Generally, a “hike” suggests both longer distances and rougher (or at least unpaved) terrain than a “walk”. But there’s no definitive distinction. (Also, terminology varies in different parts of the world. For example, in New Zealand they go “tramping.”)
Since there’s no clear delineation between walking and hiking, it’s reasonable to suggest that a journey can include some of both, making it a walk/hike or a “wike.”
Technically, all hiking is walking but not all walking is hiking. It's like the relationship between fruit and apples: all apples are fruit but not all fruits are apples. (Yeah, just like that.) Hiking is a specialized form of walking. (Walking is itself a specialized form of something--ambulation?--with other specializations like running or skipping. But I digress.)
This isn't a post about terminology, though. It's about one example of a wike I took on a cool morning last month in Pacifica (California) and some observations along the way.
Note: some pictures were taken from a subsequent wike on the same route; hence the differences in fog cover.
Another note: click on any picture to see a larger version of the image (if your screen resolution can handle it).
The wike started with quite a bit of plain old walking on streets and paved trails. There were some pretty good hills--not very high but some pretty steep--that made it more than just a casual stroll. (Is that another specialization?)
There were people walking their dogs, running, or even riding bikes. It's a route I've walked many times before, but on this day instead of turning around at my usual spot (Rockaway--about two miles out), I kept going.
It was still walking, at least for awhile, on a paved path. But this was taking me away from the ocean. Meanwhile, some dirt paths stretched up a hill back towards the sea and I do like a good climb so off I went. The walk was turning into a hike and the wike was on!
Things got a lot more interesting from here, both in terrain (e.g., some steep trails) and scenery. I won't bore you with all the pictures, but this will give you an idea. Hiking lets you see sights most people never will. There are easier ways to get to Mori Point but this route is worth the effort.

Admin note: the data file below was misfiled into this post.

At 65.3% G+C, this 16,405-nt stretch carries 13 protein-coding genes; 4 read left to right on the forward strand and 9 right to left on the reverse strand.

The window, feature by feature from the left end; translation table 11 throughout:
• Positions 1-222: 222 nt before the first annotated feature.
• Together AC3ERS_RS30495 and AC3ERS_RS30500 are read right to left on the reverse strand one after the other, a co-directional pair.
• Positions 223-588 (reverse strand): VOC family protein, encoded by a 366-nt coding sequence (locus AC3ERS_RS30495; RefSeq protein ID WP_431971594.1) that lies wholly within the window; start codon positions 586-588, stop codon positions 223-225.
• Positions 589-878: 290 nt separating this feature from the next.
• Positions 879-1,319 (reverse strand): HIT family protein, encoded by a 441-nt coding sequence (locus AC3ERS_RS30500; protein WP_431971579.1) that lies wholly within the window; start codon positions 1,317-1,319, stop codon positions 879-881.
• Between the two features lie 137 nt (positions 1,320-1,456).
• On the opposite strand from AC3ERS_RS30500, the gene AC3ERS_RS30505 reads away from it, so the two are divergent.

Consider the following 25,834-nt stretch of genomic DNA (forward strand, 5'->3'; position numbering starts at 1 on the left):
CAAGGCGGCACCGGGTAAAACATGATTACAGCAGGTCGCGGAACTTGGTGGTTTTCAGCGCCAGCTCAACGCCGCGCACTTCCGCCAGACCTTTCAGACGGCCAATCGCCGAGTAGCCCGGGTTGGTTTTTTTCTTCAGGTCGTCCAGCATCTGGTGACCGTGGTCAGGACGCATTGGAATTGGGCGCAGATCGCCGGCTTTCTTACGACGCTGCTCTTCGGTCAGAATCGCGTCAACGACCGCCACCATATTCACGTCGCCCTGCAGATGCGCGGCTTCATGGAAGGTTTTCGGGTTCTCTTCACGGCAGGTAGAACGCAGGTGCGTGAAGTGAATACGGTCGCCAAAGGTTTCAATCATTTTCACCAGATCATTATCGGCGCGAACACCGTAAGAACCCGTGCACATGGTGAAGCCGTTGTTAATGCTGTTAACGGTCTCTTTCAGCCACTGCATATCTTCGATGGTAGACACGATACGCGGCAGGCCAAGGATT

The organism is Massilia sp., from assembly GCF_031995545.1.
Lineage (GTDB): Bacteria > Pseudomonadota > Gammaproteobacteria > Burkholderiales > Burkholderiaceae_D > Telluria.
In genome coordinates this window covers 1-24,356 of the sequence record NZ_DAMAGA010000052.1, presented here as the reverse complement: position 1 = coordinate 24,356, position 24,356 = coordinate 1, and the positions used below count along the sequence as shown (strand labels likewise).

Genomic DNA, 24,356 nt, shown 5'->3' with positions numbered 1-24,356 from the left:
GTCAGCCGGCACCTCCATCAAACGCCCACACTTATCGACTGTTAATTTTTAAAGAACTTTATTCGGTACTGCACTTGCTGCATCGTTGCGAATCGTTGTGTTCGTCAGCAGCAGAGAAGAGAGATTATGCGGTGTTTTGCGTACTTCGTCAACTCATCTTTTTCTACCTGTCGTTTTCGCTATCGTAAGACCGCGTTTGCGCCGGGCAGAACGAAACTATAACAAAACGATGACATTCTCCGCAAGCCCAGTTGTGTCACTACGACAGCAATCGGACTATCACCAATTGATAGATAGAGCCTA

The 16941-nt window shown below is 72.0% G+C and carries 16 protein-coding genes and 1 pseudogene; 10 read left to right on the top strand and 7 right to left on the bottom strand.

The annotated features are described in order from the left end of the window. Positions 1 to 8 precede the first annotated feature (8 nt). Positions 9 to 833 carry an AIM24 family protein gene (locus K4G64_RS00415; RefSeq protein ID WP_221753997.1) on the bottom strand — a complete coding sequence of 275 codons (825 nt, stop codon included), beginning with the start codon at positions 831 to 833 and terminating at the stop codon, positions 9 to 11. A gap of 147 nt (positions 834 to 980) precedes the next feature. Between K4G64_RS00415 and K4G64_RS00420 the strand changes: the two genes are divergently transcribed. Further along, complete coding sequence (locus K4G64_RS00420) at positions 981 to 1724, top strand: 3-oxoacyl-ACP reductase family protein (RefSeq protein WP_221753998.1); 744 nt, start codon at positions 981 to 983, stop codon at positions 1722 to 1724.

I'd also suggest that hiking is youthful: old people stick to the safe paths while younger people go for the challenge and adventure just because it's fun.
Past Mori Point, the going gets easy again on a wide, flat, well-groomed path along the ocean heading for Pacifica Pier.
This was a good place to turn around, but not before taking a look back to where I started: that's Pedro Point off in the distance.
Then the return trip started, and back at Mori Point the "Bootlegger's Steps" awaited. I didn't count them, but the intertubes suggests there are 186. I think the picture makes them look a little more intimidating than they are but in any case the challenge was irresistible: despite this being a wike, I ran up the steps.
Staying closer to the ocean this time meant another climb, but also some great views.
Of course, pictures can't convey a real sense of being there. Video can't, either, but it's a little better.
As mentioned earlier, hiking lets you see sights most people never will, and this was an unexpected example.
Hiking of course builds lower body strength and cardiovascular endurance, but it can also throw in some balance work along the way.
Some final stats from my Garmin Forerunner:
Distance: 9.43 miles
Elapsed Time: 3:13:26 (including stops for pics and videos)
Calories: 869 (approximation, of course)
Ascent: 1953 feet
One final note: this was all before breakfast. I don't believe that a reasonably fit person who eats well needs to "fuel up" before moderate or even strenuous activity. (Our old "Advanced Group Class" was 90 minutes on Sunday mornings and featured lots of wapping, weighted ab work, and more. No one ate before that workout because they'd lose it. But no one ever seemed to "run out of gas" before it was over.) Now something really long that doesn't allow eating along the way (like running a marathon) or something requiring maximum effort and performance (like a powerlifting competition) would be different, of course. Anyway, food for thought. (See what I did there?)
Doesn't this all make you want to get out there and take a wike right now?
Be seeing you.